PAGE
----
Bula vinaka and a good morning to you all.

It’s a pleasure to be here with you all to wrap up the first week of my Tour of the West. It’s been a great week seeing infrastructure, projects and services spread to the Western region. It’s been such a productive, rewarding week that I decided this week to extend my tour and stay here in the West for another week.

Every Fijian has helped build our economy into what it has become, so every one of you has earned the development my Government has undertaken. You deserve it, and our Constitution demands it – because every Fijian is entitled to equal opportunity and equal attention from my Government.

When building a bright future for this region, there is no better investment we can make than in our children. Our Fijian students – who are today in the classroom – will one day be successful farmers, in the halls of Parliament, arguing in the courtroom, serving in our hospitals, and leading Fiji in business. They also will be parents making everyday decisions for their families and contributing members of the community. We need to make sure they are prepared for those responsibilities.

When my Government made education free for every Fijian family, we did so because it was the right thing to do, and also as a way to fulfill the right to education that is guaranteed by our Constitution. We put forward great efforts and money to make that happen, because it was something worth sacrificing for. When every Fijian student has the opportunity to reach their full potential, all of Fiji benefits. Talented students make for a talented workforce. And a talented workforce gives a boost to our existing business, and makes Fiji more attractive for new business from all over the world.

My Government was not content just to make education free, we also have embarked on a campaign to improve and upgrade our schools. When children learn in a modern, clean environment, they feel appreciated and important. That translates into productivity and a greater interest in their studies.

So that is why I’m back here in Sorokoba at the Ratu Filimone Memorial School. In 2014, your school requested fencing to stop farm animals from getting on the school grounds and damaging property.

Today, I am opening the newly constructed perimeter fence, a covered walkway, an upgraded staff restroom facility and a few other maintenance works to keep your school functioning safely and efficiently. In total, these improvements have cost $65,096 – a worthy investment in your 189 students and your teaching staff.
The new fencing will keep your school grounds safe and give your students a stronger sense of security as they play and go about their studies. The Ratu Filimone School can also plant and grow their own vegetables – a sustainable and nutritious advantage for your students.

The new walkway will also keep you dry on rainy days and allow buses to drop students off right inside the school compound instead of out on the main road. These conveniences will make a big difference for your students. It’s one less thing they’ll have to worry about, and we want our students focused solely on their studies.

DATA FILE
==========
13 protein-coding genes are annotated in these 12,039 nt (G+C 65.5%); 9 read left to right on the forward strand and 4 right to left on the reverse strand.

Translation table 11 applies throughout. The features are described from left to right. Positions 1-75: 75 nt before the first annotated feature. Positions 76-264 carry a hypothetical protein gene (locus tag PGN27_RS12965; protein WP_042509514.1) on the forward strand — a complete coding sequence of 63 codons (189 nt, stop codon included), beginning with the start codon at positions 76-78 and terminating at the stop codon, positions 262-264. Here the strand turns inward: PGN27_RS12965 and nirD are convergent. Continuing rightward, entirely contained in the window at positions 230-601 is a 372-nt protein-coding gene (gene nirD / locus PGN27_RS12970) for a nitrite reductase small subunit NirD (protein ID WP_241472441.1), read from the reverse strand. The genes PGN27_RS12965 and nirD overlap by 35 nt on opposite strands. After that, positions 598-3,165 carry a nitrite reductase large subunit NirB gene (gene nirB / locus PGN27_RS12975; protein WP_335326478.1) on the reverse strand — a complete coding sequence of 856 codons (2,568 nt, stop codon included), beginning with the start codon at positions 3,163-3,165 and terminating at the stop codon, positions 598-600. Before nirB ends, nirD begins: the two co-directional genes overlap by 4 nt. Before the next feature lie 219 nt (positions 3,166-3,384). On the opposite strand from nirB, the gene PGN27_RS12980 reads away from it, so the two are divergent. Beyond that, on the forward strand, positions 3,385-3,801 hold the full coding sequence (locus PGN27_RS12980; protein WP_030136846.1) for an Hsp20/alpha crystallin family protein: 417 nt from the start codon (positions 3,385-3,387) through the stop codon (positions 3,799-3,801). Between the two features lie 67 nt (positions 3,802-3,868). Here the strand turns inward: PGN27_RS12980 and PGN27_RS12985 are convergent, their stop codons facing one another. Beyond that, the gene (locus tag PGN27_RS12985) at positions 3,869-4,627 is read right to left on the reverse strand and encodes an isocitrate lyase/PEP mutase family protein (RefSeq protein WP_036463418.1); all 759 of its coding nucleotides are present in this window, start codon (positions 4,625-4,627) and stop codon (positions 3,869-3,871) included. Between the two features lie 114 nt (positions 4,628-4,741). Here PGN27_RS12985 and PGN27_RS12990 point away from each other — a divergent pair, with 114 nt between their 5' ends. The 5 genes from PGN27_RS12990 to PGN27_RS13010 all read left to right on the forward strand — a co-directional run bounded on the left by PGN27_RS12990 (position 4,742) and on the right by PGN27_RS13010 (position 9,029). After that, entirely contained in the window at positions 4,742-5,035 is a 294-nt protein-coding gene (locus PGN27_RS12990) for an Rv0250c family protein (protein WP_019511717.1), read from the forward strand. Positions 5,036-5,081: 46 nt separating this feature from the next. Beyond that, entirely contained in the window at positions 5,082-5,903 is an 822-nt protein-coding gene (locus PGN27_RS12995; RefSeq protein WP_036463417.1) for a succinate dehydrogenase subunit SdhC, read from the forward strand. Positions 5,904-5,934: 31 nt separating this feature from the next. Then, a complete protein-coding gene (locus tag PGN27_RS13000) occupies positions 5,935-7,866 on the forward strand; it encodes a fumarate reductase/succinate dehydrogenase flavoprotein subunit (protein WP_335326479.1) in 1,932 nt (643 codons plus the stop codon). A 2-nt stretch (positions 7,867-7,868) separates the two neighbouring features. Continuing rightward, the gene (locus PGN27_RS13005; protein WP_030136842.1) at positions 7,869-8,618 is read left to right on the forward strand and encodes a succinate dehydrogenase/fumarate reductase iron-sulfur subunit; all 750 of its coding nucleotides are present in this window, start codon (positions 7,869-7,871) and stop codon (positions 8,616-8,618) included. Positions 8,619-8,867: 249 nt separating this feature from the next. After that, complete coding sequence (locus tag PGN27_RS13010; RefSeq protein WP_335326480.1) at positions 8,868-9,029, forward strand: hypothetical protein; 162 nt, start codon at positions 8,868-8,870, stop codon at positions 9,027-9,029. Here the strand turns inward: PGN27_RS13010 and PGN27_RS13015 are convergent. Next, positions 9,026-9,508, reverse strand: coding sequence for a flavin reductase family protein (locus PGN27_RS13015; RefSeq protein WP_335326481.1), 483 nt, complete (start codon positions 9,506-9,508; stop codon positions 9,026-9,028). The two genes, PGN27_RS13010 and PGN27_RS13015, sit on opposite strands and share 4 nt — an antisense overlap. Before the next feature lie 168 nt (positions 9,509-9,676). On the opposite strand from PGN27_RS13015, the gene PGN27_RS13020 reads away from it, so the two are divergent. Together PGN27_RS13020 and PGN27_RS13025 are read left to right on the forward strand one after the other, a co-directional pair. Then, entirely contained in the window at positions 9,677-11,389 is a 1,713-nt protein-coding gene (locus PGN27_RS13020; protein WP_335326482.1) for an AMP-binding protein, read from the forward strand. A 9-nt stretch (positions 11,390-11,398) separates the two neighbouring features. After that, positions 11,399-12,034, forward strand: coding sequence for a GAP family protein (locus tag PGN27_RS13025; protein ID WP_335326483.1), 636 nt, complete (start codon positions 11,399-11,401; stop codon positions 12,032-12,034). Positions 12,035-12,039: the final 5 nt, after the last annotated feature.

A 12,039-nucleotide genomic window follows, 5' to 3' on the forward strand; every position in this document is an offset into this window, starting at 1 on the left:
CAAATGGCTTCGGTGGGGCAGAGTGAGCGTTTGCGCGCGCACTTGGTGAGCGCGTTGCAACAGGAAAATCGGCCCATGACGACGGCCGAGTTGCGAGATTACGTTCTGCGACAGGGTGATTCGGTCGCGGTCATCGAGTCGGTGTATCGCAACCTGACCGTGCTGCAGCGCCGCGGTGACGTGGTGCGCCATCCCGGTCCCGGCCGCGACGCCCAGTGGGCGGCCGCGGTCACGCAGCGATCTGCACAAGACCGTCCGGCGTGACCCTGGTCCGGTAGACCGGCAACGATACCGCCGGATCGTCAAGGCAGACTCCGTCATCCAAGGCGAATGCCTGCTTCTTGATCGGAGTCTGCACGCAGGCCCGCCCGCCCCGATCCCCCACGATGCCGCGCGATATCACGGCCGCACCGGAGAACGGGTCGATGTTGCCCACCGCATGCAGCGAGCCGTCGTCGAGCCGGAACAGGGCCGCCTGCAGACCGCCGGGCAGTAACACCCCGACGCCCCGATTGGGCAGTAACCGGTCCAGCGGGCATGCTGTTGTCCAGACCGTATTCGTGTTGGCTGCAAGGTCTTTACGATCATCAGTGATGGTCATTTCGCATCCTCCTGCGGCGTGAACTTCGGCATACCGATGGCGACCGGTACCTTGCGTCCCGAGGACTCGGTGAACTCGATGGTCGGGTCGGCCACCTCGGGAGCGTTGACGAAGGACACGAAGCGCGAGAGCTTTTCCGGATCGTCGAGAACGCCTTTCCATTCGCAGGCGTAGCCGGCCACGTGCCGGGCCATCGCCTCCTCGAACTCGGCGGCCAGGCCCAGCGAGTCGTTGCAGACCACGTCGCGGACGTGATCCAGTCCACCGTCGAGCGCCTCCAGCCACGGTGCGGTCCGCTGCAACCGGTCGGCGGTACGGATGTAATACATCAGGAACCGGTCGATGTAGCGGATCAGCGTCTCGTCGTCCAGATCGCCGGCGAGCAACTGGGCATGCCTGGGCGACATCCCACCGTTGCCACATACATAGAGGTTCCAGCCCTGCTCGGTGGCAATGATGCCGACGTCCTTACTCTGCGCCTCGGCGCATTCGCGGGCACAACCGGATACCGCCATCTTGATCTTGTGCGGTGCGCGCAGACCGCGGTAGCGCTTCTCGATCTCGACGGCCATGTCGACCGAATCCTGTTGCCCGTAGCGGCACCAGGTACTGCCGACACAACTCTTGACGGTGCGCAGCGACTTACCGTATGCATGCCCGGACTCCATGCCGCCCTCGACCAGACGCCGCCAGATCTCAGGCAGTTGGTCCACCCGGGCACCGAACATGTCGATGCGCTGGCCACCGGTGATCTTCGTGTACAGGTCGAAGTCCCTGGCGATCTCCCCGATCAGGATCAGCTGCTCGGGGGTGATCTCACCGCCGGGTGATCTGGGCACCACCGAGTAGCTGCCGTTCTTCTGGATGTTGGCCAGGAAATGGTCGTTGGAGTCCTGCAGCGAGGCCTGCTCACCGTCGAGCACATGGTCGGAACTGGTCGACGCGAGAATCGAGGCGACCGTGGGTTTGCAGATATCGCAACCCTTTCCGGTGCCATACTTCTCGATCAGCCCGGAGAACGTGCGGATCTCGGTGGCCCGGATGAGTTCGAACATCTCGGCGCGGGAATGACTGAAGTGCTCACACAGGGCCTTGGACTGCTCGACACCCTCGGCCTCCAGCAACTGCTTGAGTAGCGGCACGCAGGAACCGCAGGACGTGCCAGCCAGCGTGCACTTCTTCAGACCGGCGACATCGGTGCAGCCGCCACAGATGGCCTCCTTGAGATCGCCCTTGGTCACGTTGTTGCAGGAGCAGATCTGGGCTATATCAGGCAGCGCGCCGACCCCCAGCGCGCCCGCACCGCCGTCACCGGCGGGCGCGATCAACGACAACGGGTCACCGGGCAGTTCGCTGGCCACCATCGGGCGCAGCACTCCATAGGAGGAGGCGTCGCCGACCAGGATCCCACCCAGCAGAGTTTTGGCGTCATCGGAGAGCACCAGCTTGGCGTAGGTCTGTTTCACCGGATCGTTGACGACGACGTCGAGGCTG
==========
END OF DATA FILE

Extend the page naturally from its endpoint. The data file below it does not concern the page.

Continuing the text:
And it is a shame that some civil servants in the Ministry of Education failed to ensure that our children receive their text books from day 1 of the new term in the New Year. This is a serious matter. First, it not only deprives children of the books they need, but it infringes on their constitutional right. Second, it undermines the people’s faith in the institution that is charged with guaranteeing that right. And that is why we have launched an investigation into the matter. We want to make sure that this kind of inexcusable failure—or anything similar—never happens again. I am happy to announce that we have made special arrangements and therefore all text books should be ready for distribution, at the latest within 4 weeks.

Ladies and gentlemen,

When our children grow up, they should enjoy a Fiji that is strong, prosperous and proud. We are making that happen every day through our economic policies, infrastructure development and through our search for a new national flag.

We are looking for a flag that stands for what we truly are as Fijians. A flag that encapsulates our history, our people and our future. Our current flag has served us proudly, and will be remembered well, but is time Fiji flew a flag that showed the world how we see ourselves and what we believe we can achieve.

We have extended the deadline for design submissions until 29 February. In March, we will announce five final designs, and then choose a final flag through national consultations. On Constitution Day, which is 7 September, Fiji will fly our new national flag and say to the world, “This is Fiji”.

I hope you all will make your voices heard in the upcoming months and contribute to this important national effort. In the meantime, study hard, focus on your studies and be the best students and teachers that you can be.

Thank you. Vinaka vakalevu